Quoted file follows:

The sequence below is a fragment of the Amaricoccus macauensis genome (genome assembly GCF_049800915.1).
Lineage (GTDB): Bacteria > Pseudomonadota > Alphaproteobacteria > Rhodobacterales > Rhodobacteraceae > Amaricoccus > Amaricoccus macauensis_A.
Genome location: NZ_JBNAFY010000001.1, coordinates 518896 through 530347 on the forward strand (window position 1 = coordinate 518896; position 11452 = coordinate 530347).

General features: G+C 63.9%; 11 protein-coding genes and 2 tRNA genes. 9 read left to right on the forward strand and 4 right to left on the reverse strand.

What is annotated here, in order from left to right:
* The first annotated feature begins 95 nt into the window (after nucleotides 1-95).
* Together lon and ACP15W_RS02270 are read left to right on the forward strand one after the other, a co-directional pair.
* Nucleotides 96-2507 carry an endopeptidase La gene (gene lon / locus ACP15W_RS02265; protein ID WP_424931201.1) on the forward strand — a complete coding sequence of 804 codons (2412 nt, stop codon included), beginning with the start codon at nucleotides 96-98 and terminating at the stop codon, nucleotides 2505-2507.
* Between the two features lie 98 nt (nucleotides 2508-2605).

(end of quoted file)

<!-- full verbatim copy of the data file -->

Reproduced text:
The sequence below is a fragment of the Amaricoccus macauensis genome (genome assembly GCF_049800915.1).
Lineage (GTDB): Bacteria > Pseudomonadota > Alphaproteobacteria > Rhodobacterales > Rhodobacteraceae > Amaricoccus > Amaricoccus macauensis_A.
Genome location: NZ_JBNAFY010000001.1, coordinates 518896 through 530347 on the forward strand (window position 1 = coordinate 518896; position 11452 = coordinate 530347).

General features: G+C 63.9%; 11 protein-coding genes and 2 tRNA genes. 9 read left to right on the forward strand and 4 right to left on the reverse strand.

What is annotated here, in order from left to right:
* The first annotated feature begins 95 nt into the window (after nucleotides 1-95).
* Together lon and ACP15W_RS02270 are read left to right on the forward strand one after the other, a co-directional pair.
* Nucleotides 96-2507 carry an endopeptidase La gene (gene lon / locus ACP15W_RS02265; protein ID WP_424931201.1) on the forward strand — a complete coding sequence of 804 codons (2412 nt, stop codon included), beginning with the start codon at nucleotides 96-98 and terminating at the stop codon, nucleotides 2505-2507.
* Between the two features lie 98 nt (nucleotides 2508-2605).